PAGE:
|Leo Heikkinen Collection|
This is a photo from the collection. It is included among the loaders because Leo Heikkinen was the inventor of the knuckleboom log loader, and he is here operating a cable backhoe. You only need to look at this thing briefly to understand the overwhelming benefits that came forth with the addition of hydraulics to the backhoe. Indeed backhoes were almost unknown until hydraulics became commonly available, with excavation before that being done either with a 'shovel', a drag line, or a clam. Now, of course, hydraulic excavators are everywhere.
The notable thing about this machine is that it operated with just two cables which is helpful to the operator as it takes the coordinated use of a hand and a foot for each line. In typical operation, a hand lever is pulled to engage a friction to wind in the cable, and the cable is held with a foot brake. Given the geometry of the cables, the upper cable will lift the boom and/or extend the dipper (or arm). Since the arm can only extend (bending at the elbow) if the digging line pays out, if you held the brake on the digging line, and pulled the lifting line, the whole thing would come up. Slacking the digging line would cause the arm to extend and the boom to drop. This device clearing needed to swing to the left and right as well, but I have no clue how this was accomplished.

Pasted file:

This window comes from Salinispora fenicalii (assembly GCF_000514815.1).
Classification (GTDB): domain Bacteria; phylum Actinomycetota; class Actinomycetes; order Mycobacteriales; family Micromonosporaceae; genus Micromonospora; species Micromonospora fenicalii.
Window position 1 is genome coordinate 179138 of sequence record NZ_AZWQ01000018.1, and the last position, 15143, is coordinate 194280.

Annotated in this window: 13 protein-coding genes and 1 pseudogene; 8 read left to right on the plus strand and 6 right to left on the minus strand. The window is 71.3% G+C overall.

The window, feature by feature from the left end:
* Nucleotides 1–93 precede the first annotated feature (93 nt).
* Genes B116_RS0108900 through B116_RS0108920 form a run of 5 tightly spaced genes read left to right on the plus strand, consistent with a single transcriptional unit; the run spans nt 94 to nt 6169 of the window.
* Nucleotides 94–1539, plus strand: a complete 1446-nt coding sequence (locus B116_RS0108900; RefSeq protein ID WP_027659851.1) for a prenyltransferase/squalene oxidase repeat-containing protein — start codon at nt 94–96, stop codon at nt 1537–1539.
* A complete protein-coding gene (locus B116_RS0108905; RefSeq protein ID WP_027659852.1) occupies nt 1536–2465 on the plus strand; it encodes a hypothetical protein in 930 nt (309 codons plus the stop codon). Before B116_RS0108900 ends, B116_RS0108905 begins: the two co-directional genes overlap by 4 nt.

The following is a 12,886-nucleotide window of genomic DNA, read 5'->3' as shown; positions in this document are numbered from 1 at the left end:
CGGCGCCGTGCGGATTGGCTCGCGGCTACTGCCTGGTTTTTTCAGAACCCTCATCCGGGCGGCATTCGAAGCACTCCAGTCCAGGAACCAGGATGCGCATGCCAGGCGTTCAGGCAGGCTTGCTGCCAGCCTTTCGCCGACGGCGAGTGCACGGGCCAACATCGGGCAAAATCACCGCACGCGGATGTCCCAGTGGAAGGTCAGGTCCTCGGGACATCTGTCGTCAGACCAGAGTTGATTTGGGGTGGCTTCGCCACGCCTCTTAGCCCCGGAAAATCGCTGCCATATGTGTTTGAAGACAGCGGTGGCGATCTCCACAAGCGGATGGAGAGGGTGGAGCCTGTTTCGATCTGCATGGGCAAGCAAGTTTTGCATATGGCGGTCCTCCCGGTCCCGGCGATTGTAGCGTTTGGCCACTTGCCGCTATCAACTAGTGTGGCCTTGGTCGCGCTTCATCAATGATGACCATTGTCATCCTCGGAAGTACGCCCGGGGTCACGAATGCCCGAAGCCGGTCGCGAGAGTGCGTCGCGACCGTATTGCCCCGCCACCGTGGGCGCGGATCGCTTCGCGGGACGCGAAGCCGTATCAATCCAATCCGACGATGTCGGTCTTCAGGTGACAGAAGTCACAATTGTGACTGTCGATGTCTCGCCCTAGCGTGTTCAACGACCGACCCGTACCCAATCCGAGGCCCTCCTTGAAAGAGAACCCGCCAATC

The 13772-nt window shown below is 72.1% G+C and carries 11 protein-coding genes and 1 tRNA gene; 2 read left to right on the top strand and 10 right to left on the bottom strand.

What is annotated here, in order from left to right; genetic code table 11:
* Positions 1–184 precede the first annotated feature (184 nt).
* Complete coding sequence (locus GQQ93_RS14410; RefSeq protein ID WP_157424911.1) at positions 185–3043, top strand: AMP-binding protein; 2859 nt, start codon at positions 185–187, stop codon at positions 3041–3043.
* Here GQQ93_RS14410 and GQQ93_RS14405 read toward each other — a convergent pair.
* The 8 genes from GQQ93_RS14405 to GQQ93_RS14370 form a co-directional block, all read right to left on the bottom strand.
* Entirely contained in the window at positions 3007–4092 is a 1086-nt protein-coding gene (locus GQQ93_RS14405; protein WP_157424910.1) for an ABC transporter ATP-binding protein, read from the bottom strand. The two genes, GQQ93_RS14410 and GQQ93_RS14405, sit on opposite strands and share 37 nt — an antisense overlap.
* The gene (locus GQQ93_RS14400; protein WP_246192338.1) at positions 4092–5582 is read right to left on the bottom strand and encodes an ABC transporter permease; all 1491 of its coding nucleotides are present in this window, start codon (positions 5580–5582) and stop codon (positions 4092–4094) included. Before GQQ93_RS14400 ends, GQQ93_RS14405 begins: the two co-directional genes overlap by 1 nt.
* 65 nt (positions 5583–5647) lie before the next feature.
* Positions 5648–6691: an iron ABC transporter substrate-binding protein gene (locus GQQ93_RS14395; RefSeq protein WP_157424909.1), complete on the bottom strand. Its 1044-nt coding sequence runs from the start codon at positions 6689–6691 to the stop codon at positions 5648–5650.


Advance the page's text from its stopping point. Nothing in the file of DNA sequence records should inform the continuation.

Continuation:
When loggers needed a boom to swing, they almost invariably used a winch to pull it one way, and a 'squirrel block' to return it. A 'Squirrel block' is just a weight hanging on a cable which runs through a block (pulley) above. When pulled under power with the cable, the squirrel block is pulled up the tree, and then when the power is released, the weight of the squirrel block pulls the line back. The weight of the squirrel block had to be commensurate with what was being pulled. In the logging world, a squirrel block is typically a chunk of a log, often a long butt.